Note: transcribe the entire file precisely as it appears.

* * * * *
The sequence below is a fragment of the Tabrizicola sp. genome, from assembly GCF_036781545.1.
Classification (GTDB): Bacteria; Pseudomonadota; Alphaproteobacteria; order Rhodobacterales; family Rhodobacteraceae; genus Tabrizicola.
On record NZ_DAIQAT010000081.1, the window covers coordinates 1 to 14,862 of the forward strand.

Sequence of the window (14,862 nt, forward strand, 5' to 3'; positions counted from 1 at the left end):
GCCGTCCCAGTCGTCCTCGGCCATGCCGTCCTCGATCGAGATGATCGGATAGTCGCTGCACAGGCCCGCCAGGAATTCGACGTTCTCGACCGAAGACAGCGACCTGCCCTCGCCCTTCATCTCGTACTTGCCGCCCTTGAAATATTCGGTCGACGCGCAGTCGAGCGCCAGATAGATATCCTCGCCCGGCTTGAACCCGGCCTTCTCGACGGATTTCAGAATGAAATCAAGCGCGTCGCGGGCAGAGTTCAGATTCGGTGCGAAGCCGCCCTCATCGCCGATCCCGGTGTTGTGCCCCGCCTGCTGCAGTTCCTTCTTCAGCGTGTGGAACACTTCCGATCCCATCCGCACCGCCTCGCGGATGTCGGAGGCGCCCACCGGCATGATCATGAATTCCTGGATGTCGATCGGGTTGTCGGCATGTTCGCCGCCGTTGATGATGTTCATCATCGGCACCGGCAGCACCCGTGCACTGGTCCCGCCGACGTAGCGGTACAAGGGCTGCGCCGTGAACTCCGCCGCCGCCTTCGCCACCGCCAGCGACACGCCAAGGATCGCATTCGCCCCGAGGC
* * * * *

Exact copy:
The sequence below is a fragment of the Tabrizicola sp. genome, from assembly GCF_036781545.1.
Classification (GTDB): Bacteria; Pseudomonadota; Alphaproteobacteria; order Rhodobacterales; family Rhodobacteraceae; genus Tabrizicola.
On record NZ_DAIQAT010000081.1, the window covers coordinates 1 to 14,862 of the forward strand.

Sequence of the window (14,862 nt, forward strand, 5' to 3'; positions counted from 1 at the left end):
GCCGTCCCAGTCGTCCTCGGCCATGCCGTCCTCGATCGAGATGATCGGATAGTCGCTGCACAGGCCCGCCAGGAATTCGACGTTCTCGACCGAAGACAGCGACCTGCCCTCGCCCTTCATCTCGTACTTGCCGCCCTTGAAATATTCGGTCGACGCGCAGTCGAGCGCCAGATAGATATCCTCGCCCGGCTTGAACCCGGCCTTCTCGACGGATTTCAGAATGAAATCAAGCGCGTCGCGGGCAGAGTTCAGATTCGGTGCGAAGCCGCCCTCATCGCCGATCCCGGTGTTGTGCCCCGCCTGCTGCAGTTCCTTCTTCAGCGTGTGGAACACTTCCGATCCCATCCGCACCGCCTCGCGGATGTCGGAGGCGCCCACCGGCATGATCATGAATTCCTGGATGTCGATCGGGTTGTCGGCATGTTCGCCGCCGTTGATGATGTTCATCATCGGCACCGGCAGCACCCGTGCACTGGTCCCGCCGACGTAGCGGTACAAGGGCTGCGCCGTGAACTCCGCCGCCGCCTTCGCCACCGCCAGCGACACGCCAAGGATCGCATTCGCCCCGAGGC